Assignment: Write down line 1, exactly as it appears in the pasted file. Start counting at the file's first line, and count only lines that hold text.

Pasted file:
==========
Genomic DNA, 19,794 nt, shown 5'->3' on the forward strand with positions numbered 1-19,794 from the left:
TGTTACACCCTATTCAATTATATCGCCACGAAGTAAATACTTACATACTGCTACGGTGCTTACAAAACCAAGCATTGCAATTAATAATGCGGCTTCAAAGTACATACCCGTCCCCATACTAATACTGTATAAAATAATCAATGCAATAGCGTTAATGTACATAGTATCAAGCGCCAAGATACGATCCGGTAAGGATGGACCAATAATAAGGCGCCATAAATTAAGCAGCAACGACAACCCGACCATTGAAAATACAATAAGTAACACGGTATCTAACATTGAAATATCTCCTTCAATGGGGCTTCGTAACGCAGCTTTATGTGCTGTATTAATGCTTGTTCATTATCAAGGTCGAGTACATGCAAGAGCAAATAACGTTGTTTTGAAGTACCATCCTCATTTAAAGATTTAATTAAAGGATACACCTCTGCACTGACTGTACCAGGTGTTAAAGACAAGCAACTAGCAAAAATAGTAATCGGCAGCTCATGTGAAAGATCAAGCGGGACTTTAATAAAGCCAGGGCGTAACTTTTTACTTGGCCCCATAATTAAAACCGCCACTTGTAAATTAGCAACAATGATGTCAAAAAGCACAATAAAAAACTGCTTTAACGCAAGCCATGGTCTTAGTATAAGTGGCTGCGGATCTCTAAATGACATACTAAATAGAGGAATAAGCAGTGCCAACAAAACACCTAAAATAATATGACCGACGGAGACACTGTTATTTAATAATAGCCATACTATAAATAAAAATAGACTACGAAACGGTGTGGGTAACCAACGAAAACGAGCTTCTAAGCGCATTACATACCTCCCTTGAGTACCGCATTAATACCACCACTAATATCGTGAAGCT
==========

Genomic DNA, 19,794 nt, shown 5'->3' on the forward strand with positions numbered 1-19,794 from the left: